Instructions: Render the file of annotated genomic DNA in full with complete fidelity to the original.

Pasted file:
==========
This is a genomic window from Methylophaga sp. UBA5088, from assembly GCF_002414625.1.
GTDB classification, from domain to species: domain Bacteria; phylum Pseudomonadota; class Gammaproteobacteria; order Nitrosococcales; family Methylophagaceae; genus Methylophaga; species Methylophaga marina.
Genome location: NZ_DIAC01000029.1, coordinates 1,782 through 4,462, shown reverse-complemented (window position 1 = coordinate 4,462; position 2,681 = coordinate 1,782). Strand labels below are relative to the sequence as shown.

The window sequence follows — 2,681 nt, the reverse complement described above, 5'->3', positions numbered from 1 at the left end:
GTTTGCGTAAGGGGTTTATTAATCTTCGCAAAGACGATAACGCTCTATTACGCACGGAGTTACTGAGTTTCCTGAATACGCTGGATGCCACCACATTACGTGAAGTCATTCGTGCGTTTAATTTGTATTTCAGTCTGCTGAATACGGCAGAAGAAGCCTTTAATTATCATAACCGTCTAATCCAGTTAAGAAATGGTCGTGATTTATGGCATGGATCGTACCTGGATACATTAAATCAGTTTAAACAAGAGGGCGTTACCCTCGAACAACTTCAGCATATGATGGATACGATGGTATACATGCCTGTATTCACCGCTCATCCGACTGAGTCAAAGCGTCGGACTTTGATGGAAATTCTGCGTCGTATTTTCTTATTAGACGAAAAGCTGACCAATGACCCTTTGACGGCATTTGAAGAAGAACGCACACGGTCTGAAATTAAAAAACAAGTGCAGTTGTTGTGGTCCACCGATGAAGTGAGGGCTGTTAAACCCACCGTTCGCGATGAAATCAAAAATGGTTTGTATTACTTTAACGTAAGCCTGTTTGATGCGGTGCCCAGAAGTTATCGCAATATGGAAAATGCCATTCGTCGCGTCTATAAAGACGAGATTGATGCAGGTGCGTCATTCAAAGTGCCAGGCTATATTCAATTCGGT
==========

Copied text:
This is a genomic window from Methylophaga sp. UBA5088, from assembly GCF_002414625.1.
GTDB classification, from domain to species: domain Bacteria; phylum Pseudomonadota; class Gammaproteobacteria; order Nitrosococcales; family Methylophagaceae; genus Methylophaga; species Methylophaga marina.
Genome location: NZ_DIAC01000029.1, coordinates 1,782 through 4,462, shown reverse-complemented (window position 1 = coordinate 4,462; position 2,681 = coordinate 1,782). Strand labels below are relative to the sequence as shown.

The window sequence follows — 2,681 nt, the reverse complement described above, 5'->3', positions numbered from 1 at the left end:
GTTTGCGTAAGGGGTTTATTAATCTTCGCAAAGACGATAACGCTCTATTACGCACGGAGTTACTGAGTTTCCTGAATACGCTGGATGCCACCACATTACGTGAAGTCATTCGTGCGTTTAATTTGTATTTCAGTCTGCTGAATACGGCAGAAGAAGCCTTTAATTATCATAACCGTCTAATCCAGTTAAGAAATGGTCGTGATTTATGGCATGGATCGTACCTGGATACATTAAATCAGTTTAAACAAGAGGGCGTTACCCTCGAACAACTTCAGCATATGATGGATACGATGGTATACATGCCTGTATTCACCGCTCATCCGACTGAGTCAAAGCGTCGGACTTTGATGGAAATTCTGCGTCGTATTTTCTTATTAGACGAAAAGCTGACCAATGACCCTTTGACGGCATTTGAAGAAGAACGCACACGGTCTGAAATTAAAAAACAAGTGCAGTTGTTGTGGTCCACCGATGAAGTGAGGGCTGTTAAACCCACCGTTCGCGATGAAATCAAAAATGGTTTGTATTACTTTAACGTAAGCCTGTTTGATGCGGTGCCCAGAAGTTATCGCAATATGGAAAATGCCATTCGTCGCGTCTATAAAGACGAGATTGATGCAGGTGCGTCATTCAAAGTGCCAGGCTATATTCAATTCGGT